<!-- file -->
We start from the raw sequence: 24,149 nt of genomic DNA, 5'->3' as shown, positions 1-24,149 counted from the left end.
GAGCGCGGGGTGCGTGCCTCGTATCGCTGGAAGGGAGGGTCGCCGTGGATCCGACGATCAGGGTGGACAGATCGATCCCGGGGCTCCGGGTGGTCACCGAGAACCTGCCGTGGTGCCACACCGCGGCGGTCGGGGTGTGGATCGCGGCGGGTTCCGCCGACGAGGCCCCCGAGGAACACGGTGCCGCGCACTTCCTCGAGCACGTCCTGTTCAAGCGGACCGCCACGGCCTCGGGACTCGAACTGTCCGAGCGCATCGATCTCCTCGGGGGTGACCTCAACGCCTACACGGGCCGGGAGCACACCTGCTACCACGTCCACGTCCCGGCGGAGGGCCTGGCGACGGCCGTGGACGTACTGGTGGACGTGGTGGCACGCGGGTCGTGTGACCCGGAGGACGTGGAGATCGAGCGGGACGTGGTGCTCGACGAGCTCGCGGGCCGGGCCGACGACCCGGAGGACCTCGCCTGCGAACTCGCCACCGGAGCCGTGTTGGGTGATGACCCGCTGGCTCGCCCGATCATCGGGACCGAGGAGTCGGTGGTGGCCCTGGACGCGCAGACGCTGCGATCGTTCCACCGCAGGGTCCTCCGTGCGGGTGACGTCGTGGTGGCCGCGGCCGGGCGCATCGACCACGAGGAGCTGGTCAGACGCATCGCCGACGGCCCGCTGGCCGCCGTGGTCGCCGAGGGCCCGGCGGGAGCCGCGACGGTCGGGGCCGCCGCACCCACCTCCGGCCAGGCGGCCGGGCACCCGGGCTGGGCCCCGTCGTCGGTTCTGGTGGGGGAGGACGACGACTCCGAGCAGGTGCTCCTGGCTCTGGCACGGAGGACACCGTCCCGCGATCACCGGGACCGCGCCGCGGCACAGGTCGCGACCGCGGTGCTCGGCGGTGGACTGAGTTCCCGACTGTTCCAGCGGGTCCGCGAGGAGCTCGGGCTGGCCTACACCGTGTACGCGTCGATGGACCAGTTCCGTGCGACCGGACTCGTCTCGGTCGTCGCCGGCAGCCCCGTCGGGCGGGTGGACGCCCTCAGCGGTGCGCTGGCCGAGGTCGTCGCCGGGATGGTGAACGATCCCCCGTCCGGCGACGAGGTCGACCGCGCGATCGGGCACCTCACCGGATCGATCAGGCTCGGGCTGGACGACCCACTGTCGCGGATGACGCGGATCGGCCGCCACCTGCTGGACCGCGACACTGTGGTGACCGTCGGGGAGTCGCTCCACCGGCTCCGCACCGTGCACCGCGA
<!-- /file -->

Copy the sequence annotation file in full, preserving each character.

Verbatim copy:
We start from the raw sequence: 24,149 nt of genomic DNA, 5'->3' as shown, positions 1-24,149 counted from the left end.
GAGCGCGGGGTGCGTGCCTCGTATCGCTGGAAGGGAGGGTCGCCGTGGATCCGACGATCAGGGTGGACAGATCGATCCCGGGGCTCCGGGTGGTCACCGAGAACCTGCCGTGGTGCCACACCGCGGCGGTCGGGGTGTGGATCGCGGCGGGTTCCGCCGACGAGGCCCCCGAGGAACACGGTGCCGCGCACTTCCTCGAGCACGTCCTGTTCAAGCGGACCGCCACGGCCTCGGGACTCGAACTGTCCGAGCGCATCGATCTCCTCGGGGGTGACCTCAACGCCTACACGGGCCGGGAGCACACCTGCTACCACGTCCACGTCCCGGCGGAGGGCCTGGCGACGGCCGTGGACGTACTGGTGGACGTGGTGGCACGCGGGTCGTGTGACCCGGAGGACGTGGAGATCGAGCGGGACGTGGTGCTCGACGAGCTCGCGGGCCGGGCCGACGACCCGGAGGACCTCGCCTGCGAACTCGCCACCGGAGCCGTGTTGGGTGATGACCCGCTGGCTCGCCCGATCATCGGGACCGAGGAGTCGGTGGTGGCCCTGGACGCGCAGACGCTGCGATCGTTCCACCGCAGGGTCCTCCGTGCGGGTGACGTCGTGGTGGCCGCGGCCGGGCGCATCGACCACGAGGAGCTGGTCAGACGCATCGCCGACGGCCCGCTGGCCGCCGTGGTCGCCGAGGGCCCGGCGGGAGCCGCGACGGTCGGGGCCGCCGCACCCACCTCCGGCCAGGCGGCCGGGCACCCGGGCTGGGCCCCGTCGTCGGTTCTGGTGGGGGAGGACGACGACTCCGAGCAGGTGCTCCTGGCTCTGGCACGGAGGACACCGTCCCGCGATCACCGGGACCGCGCCGCGGCACAGGTCGCGACCGCGGTGCTCGGCGGTGGACTGAGTTCCCGACTGTTCCAGCGGGTCCGCGAGGAGCTCGGGCTGGCCTACACCGTGTACGCGTCGATGGACCAGTTCCGTGCGACCGGACTCGTCTCGGTCGTCGCCGGCAGCCCCGTCGGGCGGGTGGACGCCCTCAGCGGTGCGCTGGCCGAGGTCGTCGCCGGGATGGTGAACGATCCCCCGTCCGGCGACGAGGTCGACCGCGCGATCGGGCACCTCACCGGATCGATCAGGCTCGGGCTGGACGACCCACTGTCGCGGATGACGCGGATCGGCCGCCACCTGCTGGACCGCGACACTGTGGTGACCGTCGGGGAGTCGCTCCACCGGCTCCGCACCGTGCACCGCGA